The articles collected in this volume present a vivid panorama of American journalistic history from its antecedents in the English ballad singers to the press giants of modern times. Since there is probably no single force that has played a greater role in the history of America than its newspapers, the history of journalism tells, in large measure, the story of this country’s political, social, and economic development. Therefore, this book of readings offers much to the students of the American scene, past and present, whether they are general readers or specialists in journalism, history, American studies, or any of the social sciences. The 27 articles included here have been chosen particularly for their readability and authenticity. They are by many different writers and are from a wide variety of periodicals published over the past 100 years. They are arranged according to six historical periods, covering the rise of the English press, the Colonial press, the nationalistic press of Revolutionary times, the popular press of the Jacksonian democracy, the transition press following the Civil War, and the modern era of mass circulation. An introductory essay for each group of articles places the individual studies in historical perspective and examines briefly the journalistic events not covered in detail by the articles themselves. The article authors include such notable names in American letters as Gamaliel Bradford, Will Irwin, William Allen White, John Dos Passos, and Henry F. Pringle. The coherent presentation of this diverse material should help anyone interested in the American newspaper get a better view of its broad scope, its lively color, and its profound influence on the course of history.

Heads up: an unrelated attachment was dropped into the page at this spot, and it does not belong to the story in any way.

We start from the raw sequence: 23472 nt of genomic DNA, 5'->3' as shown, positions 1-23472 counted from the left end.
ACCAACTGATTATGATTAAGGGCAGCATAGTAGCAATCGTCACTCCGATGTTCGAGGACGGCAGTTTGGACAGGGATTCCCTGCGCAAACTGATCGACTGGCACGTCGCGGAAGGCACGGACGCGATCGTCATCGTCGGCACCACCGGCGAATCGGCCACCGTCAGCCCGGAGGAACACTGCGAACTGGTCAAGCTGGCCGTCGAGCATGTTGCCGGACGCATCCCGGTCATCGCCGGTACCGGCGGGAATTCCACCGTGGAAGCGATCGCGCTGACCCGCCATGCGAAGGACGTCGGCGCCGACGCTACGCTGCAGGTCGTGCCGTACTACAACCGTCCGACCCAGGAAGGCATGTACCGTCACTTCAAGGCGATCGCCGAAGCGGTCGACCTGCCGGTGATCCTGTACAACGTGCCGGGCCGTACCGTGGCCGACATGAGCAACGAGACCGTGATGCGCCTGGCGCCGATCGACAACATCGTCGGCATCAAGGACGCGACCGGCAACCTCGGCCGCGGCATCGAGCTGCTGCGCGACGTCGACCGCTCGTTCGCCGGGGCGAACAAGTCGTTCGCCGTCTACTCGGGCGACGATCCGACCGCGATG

Subjects: Language & Literature
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